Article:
An ideal diet?

Under the heading of “better late than never,” last week I went to a talk on “Eating to Prevent Disease” at the South Lake Union Discovery Center. The speakers were Mario Kratz, PhD, MSc, a researcher at the Fred Hutchinson Cancer Research Center and research faculty member in several departments at the University of Washington (including the Nutritional Sciences Program), and Meeru Dahlwala, co-owner of the Indian restaurant Shanik. My mentor, Judy Simon, moderated.

Going against my usual MO, I did not take notes during this talk, but a few points the speakers made resonated enough with me (read: paralleled my own thinking about healthful diets) that I wanted to share them.

Dr. Kratz commented on the never-ending debate about what diet is the “ideal” diet. When it comes down to it, he said, a healthful diet is based on plant foods (primarily vegetables and fruits) and includes very few heavily processed foods. Beyond that, the research is inconclusive. He personally eats eggs and full-fat dairy, and has red meat and fish a few times a week.

He questioned the highly publicized research that links red meat consumption with disease and death, both because of the nature of the research and the uncertainty about whether it is red meat itself that may be unhealthful…or red meat that comes from animals raised on feedlots. Ahhh…the very thing I often wonder myself. I often lament the fact that it would be impossible (read: too expensive) to do a long-term randomized control trial looking at health outcomes of people who eat industrial red meat vs. people who eat grass-fed meat.

Ms. Dahlwala spoke about the importance of finding a way to eat that feels right, as opposed to adopting a diet that’s trendy or “supposed to be” healthy. For example, she said she tried to be vegan for a while, but it just didn’t work, because yogurt is such an important part of her native east Indian culture. She is currently mostly vegetarian, and eats extremely healthfully…while allowing herself the indulgence of a small piece of chocolate cake several nights a week. She found a way to eat that feels right for her body and soul.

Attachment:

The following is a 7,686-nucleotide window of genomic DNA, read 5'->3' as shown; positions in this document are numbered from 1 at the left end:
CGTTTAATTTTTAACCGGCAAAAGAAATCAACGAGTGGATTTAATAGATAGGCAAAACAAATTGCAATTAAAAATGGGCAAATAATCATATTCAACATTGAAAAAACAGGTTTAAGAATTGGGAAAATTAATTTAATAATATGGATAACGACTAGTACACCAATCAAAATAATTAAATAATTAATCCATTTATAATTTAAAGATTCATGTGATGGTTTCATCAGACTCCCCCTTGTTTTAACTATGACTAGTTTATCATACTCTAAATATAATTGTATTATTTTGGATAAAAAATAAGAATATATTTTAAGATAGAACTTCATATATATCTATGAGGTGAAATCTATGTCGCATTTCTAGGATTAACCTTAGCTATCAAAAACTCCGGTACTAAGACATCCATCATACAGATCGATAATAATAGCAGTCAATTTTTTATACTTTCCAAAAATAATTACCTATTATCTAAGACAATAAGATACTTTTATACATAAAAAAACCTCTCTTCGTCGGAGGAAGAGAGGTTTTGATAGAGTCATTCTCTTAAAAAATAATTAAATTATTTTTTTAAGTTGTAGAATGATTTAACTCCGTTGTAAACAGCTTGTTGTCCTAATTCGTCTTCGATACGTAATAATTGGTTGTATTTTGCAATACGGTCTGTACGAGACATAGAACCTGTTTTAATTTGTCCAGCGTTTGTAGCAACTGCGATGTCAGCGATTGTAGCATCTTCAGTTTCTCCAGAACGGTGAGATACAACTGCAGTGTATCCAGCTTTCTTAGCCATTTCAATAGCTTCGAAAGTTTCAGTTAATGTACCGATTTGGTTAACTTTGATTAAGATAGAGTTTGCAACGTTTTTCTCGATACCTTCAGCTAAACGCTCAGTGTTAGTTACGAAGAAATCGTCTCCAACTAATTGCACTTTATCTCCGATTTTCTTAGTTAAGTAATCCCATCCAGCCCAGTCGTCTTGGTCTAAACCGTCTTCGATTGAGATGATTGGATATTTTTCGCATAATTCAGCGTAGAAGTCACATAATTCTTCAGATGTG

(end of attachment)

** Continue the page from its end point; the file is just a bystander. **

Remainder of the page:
Even though Ms. Dahlwala is a restaurant owner, she lamented the demise of home cooking, commenting that today, cooking is often seen as just one more chore, instead of an act of caring and love. She admitted that after a day of cooking in the restaurant, often the last thing she wants to do is come home and cook for her family. But she does, basing her family’s diet on simple, delicious, healthy meals, and focusing on the act of feeding rather than the act of cooking. I also loved that she has taught her children how to do basic meal prep (chopping veggies, sautéing onions) so that if she needs to, she can go for a sanity-sparing run after work. She comes home from her run a happier person, and quickly finishes putting dinner together.

Delicious, healthy food and exercise…truly a recipe for a happy, healthy life!